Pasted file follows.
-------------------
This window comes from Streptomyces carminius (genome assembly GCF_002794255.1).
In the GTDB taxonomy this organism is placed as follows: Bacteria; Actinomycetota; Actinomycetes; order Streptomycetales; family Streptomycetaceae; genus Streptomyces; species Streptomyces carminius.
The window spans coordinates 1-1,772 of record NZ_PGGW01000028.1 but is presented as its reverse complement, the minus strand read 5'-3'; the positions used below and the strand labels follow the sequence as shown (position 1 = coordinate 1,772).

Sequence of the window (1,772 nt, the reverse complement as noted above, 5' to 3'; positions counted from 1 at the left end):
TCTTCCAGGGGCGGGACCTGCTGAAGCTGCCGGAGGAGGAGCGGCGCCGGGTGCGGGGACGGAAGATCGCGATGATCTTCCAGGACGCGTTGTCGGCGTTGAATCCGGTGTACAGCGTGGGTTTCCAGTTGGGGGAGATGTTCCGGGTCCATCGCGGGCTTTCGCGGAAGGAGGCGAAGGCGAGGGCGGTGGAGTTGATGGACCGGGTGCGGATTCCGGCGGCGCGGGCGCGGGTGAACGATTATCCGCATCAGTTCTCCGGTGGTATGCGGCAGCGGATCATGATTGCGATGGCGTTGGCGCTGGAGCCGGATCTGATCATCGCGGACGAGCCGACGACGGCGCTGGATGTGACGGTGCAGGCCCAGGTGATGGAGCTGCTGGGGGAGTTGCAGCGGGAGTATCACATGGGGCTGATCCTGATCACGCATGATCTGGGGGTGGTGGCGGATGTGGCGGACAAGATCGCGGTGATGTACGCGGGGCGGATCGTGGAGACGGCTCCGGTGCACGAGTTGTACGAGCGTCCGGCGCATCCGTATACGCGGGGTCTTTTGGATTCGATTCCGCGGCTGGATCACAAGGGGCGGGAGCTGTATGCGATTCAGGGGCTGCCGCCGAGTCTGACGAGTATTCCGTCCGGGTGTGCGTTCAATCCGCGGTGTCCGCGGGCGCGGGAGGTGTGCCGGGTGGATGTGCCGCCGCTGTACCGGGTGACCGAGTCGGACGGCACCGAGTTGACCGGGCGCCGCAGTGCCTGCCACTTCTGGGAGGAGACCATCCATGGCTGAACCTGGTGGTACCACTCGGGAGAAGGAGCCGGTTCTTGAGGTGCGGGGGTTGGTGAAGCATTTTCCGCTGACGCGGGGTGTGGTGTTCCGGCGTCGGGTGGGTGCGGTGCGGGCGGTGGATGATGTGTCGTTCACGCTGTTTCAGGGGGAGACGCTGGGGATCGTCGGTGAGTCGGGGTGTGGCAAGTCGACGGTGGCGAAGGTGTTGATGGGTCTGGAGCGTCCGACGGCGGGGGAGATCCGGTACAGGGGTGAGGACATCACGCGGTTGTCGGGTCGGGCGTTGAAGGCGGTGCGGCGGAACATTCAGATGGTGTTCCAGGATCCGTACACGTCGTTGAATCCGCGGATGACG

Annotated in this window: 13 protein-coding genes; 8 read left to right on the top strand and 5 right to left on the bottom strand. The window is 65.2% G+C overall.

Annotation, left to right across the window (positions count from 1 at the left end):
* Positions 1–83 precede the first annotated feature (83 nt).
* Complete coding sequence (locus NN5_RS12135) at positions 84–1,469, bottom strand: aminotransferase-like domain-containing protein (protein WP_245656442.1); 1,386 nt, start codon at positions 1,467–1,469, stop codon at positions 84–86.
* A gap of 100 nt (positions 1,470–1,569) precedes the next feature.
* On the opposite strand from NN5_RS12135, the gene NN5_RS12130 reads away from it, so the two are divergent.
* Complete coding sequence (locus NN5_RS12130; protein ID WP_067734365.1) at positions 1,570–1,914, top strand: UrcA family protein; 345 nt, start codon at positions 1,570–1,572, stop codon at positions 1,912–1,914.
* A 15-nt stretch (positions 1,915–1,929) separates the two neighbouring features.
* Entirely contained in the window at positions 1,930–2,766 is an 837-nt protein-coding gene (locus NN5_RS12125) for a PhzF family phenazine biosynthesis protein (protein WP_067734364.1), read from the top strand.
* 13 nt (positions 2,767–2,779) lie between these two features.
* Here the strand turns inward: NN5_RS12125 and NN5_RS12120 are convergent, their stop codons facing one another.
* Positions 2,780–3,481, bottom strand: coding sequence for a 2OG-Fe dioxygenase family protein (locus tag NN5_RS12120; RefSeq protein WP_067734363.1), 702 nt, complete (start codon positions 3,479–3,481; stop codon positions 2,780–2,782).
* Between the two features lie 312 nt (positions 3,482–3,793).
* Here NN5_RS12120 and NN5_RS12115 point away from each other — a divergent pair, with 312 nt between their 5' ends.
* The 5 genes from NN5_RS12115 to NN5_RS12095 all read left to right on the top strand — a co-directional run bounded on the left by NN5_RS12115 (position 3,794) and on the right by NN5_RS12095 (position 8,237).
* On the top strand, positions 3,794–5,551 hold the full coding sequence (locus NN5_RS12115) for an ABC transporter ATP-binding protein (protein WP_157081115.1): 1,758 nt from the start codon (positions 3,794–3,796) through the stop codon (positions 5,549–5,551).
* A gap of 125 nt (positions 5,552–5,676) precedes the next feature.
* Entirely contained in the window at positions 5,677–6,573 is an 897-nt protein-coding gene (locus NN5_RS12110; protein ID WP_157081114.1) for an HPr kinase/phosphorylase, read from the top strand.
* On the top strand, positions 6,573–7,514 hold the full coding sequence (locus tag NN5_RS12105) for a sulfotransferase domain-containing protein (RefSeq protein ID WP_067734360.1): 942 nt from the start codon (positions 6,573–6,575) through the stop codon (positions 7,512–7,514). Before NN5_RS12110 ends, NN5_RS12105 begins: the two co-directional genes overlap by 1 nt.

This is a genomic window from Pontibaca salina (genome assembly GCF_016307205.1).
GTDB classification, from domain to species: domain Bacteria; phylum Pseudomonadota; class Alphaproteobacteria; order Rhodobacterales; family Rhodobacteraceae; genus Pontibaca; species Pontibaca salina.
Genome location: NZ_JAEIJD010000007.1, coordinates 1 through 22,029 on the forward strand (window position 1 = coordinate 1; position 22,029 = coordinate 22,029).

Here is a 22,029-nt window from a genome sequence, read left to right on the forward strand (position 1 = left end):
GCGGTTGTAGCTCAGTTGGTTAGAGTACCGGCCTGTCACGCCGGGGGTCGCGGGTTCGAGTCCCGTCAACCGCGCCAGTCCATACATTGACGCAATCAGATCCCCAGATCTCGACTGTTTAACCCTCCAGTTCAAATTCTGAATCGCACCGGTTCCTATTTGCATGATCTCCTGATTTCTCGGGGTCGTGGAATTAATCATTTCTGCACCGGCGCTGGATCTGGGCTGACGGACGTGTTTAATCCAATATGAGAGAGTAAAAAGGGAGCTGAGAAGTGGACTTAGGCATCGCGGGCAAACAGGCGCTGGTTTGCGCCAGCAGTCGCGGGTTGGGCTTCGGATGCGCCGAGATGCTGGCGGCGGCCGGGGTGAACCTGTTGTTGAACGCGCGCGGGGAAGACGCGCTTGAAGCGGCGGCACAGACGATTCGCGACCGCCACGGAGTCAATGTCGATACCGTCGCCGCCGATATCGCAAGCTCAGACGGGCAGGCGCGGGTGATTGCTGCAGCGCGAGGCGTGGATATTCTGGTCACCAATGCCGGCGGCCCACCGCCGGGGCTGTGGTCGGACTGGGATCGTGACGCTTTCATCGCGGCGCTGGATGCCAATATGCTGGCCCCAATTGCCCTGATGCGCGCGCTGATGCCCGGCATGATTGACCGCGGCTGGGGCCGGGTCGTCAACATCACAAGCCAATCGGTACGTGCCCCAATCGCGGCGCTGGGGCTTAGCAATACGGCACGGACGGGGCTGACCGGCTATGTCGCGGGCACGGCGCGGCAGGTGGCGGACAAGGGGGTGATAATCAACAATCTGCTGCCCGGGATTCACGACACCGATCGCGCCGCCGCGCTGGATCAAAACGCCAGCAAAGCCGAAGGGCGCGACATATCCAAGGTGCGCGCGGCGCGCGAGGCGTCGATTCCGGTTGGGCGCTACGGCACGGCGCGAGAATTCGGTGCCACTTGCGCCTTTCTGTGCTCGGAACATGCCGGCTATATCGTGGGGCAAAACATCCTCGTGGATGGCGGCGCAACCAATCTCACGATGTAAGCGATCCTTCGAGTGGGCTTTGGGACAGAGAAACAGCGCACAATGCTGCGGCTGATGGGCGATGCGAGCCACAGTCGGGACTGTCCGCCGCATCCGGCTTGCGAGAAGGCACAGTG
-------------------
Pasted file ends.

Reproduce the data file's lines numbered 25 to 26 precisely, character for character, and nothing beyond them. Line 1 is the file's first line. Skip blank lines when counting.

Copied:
This is a genomic window from Pontibaca salina (genome assembly GCF_016307205.1).
GTDB classification, from domain to species: domain Bacteria; phylum Pseudomonadota; class Alphaproteobacteria; order Rhodobacterales; family Rhodobacteraceae; genus Pontibaca; species Pontibaca salina.